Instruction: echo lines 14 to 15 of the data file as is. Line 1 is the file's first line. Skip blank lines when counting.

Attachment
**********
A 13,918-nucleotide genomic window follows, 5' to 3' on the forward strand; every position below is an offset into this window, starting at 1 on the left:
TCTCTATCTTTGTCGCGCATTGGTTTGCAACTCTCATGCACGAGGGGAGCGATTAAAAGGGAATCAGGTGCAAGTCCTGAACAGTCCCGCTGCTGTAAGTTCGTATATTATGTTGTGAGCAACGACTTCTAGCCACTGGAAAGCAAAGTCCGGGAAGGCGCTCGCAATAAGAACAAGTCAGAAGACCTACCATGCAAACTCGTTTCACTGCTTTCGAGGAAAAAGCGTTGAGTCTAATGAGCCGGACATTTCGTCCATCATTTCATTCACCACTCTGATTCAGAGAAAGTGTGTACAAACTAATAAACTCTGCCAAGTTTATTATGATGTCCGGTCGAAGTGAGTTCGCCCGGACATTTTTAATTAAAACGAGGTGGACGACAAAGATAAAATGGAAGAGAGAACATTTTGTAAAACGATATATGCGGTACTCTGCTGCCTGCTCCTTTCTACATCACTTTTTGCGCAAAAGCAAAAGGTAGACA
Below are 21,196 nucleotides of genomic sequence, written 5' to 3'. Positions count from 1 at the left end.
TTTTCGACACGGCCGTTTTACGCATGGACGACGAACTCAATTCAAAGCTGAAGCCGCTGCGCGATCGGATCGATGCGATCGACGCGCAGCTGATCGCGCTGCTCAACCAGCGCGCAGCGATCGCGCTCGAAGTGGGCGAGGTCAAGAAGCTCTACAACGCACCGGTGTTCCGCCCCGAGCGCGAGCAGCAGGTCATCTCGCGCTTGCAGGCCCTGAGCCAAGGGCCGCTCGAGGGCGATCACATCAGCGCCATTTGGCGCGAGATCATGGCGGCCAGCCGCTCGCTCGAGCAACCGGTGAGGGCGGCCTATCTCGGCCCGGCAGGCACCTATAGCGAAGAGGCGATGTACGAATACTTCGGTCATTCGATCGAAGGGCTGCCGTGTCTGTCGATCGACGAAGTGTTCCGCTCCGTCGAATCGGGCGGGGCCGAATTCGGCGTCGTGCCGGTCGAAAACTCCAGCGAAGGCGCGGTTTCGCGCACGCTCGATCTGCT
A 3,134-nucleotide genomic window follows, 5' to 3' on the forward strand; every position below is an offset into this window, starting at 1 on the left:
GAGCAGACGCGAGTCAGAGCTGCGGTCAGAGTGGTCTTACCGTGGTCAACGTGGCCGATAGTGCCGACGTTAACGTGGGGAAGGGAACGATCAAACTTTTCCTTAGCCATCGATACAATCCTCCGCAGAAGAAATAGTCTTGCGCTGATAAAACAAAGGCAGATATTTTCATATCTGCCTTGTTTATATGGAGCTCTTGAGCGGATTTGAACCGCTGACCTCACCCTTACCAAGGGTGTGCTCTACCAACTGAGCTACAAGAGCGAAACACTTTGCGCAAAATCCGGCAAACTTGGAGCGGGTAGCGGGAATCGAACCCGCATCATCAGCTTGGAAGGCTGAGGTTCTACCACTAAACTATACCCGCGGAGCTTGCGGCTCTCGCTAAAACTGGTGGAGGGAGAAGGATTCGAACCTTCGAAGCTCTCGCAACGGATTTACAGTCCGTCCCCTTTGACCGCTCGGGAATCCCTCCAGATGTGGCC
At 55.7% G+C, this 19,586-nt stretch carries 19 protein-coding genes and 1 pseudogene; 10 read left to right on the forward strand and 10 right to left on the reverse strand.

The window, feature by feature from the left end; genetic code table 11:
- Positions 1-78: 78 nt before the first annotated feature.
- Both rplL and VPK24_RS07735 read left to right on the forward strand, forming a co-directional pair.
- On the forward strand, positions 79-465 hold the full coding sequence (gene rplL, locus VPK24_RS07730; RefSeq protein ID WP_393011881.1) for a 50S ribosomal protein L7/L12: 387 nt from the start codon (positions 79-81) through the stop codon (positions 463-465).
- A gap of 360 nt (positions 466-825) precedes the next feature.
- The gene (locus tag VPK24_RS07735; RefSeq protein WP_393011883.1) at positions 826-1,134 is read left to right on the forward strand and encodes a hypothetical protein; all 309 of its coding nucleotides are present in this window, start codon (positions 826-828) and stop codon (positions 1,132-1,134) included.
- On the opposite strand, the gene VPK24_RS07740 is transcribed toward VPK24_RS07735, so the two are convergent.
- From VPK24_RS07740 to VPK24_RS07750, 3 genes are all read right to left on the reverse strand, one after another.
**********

- On the opposite strand, the gene VPK24_RS07740 is transcribed toward VPK24_RS07735, so the two are convergent.
- From VPK24_RS07740 to VPK24_RS07750, 3 genes are all read right to left on the reverse strand, one after another.